Todd Davis has won the Gwendolyn Brooks Poetry Prize. He teaches
creative writing, American literature, and environmental studies at
Penn State University’s Altoona College. He has authored and edit...
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"...a fine, rare poet." - Jim
Listen to a
podcast of GARRISON KEILLER reading a few Todd Davis poems on
We've been burning
grasses along the highway
today, offering the
of control, as if the moving
arms of fire could
start to clear
in the west, and as the sun
begins to rise,
it is in the west
that the light first appears.
the east, the sky
remains dark while the rain
fall, as if the earth
had changed its mind, turned
walked the other way.
First Snow, after September
Last night the wind came strong
from the north,
walnut and maple limbs back
in despair. Across the field
a crow beats
against heavy clouds.
Todd Davis writes poems that are spare yet eloquent,
with an appealing simplicity that belies their insight and
consequence. They are rooted in the firmament of nature's frequently
bruised bounty, yet grounded by our all-too-human experiences on
planet, living on a land that we so often treat with contempt or
blunder through blindly. With the eye of a naturalist and the heart-
wisdom of a sage, Davis reveals scenes of our lives that we might
have otherwise missed. His poems are like the best kind of snapshot;
they show us the details that deserve more attention, from a five-
year-old's joy in sitting on Dad’s lap and "driving" the family car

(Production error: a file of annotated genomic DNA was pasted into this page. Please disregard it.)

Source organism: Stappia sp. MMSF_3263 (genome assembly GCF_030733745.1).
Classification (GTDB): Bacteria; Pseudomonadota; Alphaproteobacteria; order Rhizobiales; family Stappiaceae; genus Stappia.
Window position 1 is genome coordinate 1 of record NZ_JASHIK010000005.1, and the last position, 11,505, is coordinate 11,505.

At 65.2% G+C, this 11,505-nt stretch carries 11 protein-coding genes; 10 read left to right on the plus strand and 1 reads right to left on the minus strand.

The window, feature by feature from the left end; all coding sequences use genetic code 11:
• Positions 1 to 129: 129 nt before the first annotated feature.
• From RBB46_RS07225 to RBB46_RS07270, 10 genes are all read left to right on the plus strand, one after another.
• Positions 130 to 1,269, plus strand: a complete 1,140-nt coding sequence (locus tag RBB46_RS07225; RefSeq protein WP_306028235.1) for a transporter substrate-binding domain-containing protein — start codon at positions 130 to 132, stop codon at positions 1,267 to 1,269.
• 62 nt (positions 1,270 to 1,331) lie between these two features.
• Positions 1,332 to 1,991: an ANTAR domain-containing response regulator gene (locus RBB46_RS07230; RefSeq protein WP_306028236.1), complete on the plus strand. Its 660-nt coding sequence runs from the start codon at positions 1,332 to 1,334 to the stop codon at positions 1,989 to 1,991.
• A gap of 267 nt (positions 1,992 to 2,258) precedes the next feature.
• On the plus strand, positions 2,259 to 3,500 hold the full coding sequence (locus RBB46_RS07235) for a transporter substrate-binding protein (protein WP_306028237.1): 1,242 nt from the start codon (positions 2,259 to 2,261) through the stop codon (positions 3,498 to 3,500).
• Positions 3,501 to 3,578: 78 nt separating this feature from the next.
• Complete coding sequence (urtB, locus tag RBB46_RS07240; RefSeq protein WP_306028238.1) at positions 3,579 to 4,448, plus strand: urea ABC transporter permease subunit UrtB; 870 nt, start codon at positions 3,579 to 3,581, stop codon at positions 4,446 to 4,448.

or standing on a chair to help Mom make Jell-O, to the devastation
drought on farmland or the extraordinary lushness of an ordinary
backyard. Because Davis holds up these prose-photos and urges us to
take another look, we suddenly experience their profundity and
comprehend their meaning. With disarming directness, he connects
nature to family, landscape to community, and earth to faith.
Some Heaven brings together more than 100
Davis poems. Most are concise; all are approachable. In fact, they
pull readers in, stirring our senses, tickling our memories. Here
poems about Amish gardens, changing seasons, friends at school,
tractors, and deer. Davis urges us to see—not to take a quick look,
but to really see—frost on goldenrods, the qualities of dirt, the
color of air. Underneath, of course, these are poems about universal
themes: love, loss, life, death; but in Davis's skilled hands, they
appear to us to be more akin to wild strawberries growing on a rock
wall or apples discovered in an abandoned orchard: something fresh,
unexpected, and thankfully welcomed.
"Some Heaven is a
considerable book of poems.
Many poets feel that they
know the natural world, but
Todd Davis has absorbed this
world fully into his heart
and mind. He is a fine, rare
—Jim Harrison, author
of The Shape of the
Journey: New and Collected
Poems and The Woman
Lit by Fireflies
"Some Heaven is a book rich in compassion and tenderness. The poems, through which Todd Davis limns the life and growth of his family, have a quietly penetrating power that can take the reader by surprise and delight and make him, or her, all the better for the experience. They open clear windows into the natural world and irresistibly draw us through them."
- Dan Gerber, author of Trying to Catch the Horses
146 pp., 6 " x 9 ", January